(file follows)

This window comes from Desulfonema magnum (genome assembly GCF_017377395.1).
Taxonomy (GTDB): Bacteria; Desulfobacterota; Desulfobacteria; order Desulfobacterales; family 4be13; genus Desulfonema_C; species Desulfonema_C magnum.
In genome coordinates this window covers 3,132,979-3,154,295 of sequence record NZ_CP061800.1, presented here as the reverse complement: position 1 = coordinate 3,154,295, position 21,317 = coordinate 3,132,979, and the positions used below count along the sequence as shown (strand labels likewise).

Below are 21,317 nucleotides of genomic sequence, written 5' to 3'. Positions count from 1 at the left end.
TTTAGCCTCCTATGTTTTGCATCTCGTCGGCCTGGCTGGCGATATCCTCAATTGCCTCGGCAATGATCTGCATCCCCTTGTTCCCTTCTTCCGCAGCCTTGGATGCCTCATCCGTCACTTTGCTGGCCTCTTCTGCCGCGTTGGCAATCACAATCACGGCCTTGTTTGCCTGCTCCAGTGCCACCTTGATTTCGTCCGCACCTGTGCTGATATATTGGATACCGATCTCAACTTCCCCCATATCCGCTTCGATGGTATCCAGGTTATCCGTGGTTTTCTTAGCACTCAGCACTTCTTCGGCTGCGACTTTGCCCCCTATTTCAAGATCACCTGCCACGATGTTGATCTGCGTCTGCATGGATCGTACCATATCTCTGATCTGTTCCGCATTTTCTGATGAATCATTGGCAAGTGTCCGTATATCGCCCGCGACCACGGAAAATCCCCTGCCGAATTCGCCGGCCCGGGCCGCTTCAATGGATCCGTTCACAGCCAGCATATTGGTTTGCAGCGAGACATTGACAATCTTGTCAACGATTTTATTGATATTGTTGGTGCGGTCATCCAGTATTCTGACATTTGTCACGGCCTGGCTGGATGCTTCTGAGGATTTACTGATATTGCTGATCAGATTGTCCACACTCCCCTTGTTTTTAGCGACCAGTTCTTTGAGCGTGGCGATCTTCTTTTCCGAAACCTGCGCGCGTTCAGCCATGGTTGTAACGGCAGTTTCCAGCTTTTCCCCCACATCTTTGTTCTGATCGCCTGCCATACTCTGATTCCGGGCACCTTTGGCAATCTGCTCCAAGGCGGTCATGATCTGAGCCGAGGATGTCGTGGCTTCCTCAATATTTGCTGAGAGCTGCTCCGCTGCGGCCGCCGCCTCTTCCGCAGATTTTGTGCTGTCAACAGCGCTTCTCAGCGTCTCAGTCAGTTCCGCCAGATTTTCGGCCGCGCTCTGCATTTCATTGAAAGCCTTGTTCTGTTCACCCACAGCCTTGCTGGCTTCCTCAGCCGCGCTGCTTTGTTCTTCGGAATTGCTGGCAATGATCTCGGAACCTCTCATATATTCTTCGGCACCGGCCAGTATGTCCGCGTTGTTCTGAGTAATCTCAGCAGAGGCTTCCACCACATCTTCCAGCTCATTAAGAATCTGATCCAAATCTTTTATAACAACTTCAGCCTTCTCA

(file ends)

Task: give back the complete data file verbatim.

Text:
This window comes from Desulfonema magnum (genome assembly GCF_017377395.1).
Taxonomy (GTDB): Bacteria; Desulfobacterota; Desulfobacteria; order Desulfobacterales; family 4be13; genus Desulfonema_C; species Desulfonema_C magnum.
In genome coordinates this window covers 3,132,979-3,154,295 of sequence record NZ_CP061800.1, presented here as the reverse complement: position 1 = coordinate 3,154,295, position 21,317 = coordinate 3,132,979, and the positions used below count along the sequence as shown (strand labels likewise).

Below are 21,317 nucleotides of genomic sequence, written 5' to 3'. Positions count from 1 at the left end.
TTTAGCCTCCTATGTTTTGCATCTCGTCGGCCTGGCTGGCGATATCCTCAATTGCCTCGGCAATGATCTGCATCCCCTTGTTCCCTTCTTCCGCAGCCTTGGATGCCTCATCCGTCACTTTGCTGGCCTCTTCTGCCGCGTTGGCAATCACAATCACGGCCTTGTTTGCCTGCTCCAGTGCCACCTTGATTTCGTCCGCACCTGTGCTGATATATTGGATACCGATCTCAACTTCCCCCATATCCGCTTCGATGGTATCCAGGTTATCCGTGGTTTTCTTAGCACTCAGCACTTCTTCGGCTGCGACTTTGCCCCCTATTTCAAGATCACCTGCCACGATGTTGATCTGCGTCTGCATGGATCGTACCATATCTCTGATCTGTTCCGCATTTTCTGATGAATCATTGGCAAGTGTCCGTATATCGCCCGCGACCACGGAAAATCCCCTGCCGAATTCGCCGGCCCGGGCCGCTTCAATGGATCCGTTCACAGCCAGCATATTGGTTTGCAGCGAGACATTGACAATCTTGTCAACGATTTTATTGATATTGTTGGTGCGGTCATCCAGTATTCTGACATTTGTCACGGCCTGGCTGGATGCTTCTGAGGATTTACTGATATTGCTGATCAGATTGTCCACACTCCCCTTGTTTTTAGCGACCAGTTCTTTGAGCGTGGCGATCTTCTTTTCCGAAACCTGCGCGCGTTCAGCCATGGTTGTAACGGCAGTTTCCAGCTTTTCCCCCACATCTTTGTTCTGATCGCCTGCCATACTCTGATTCCGGGCACCTTTGGCAATCTGCTCCAAGGCGGTCATGATCTGAGCCGAGGATGTCGTGGCTTCCTCAATATTTGCTGAGAGCTGCTCCGCTGCGGCCGCCGCCTCTTCCGCAGATTTTGTGCTGTCAACAGCGCTTCTCAGCGTCTCAGTCAGTTCCGCCAGATTTTCGGCCGCGCTCTGCATTTCATTGAAAGCCTTGTTCTGTTCACCCACAGCCTTGCTGGCTTCCTCAGCCGCGCTGCTTTGTTCTTCGGAATTGCTGGCAATGATCTCGGAACCTCTCATATATTCTTCGGCACCGGCCAGTATGTCCGCGTTGTTCTGAGTAATCTCAGCAGAGGCTTCCACCACATCTTCCAGCTCATTAAGAATCTGATCCAAATCTTTTATAACAACTTCAGCCTTCTCA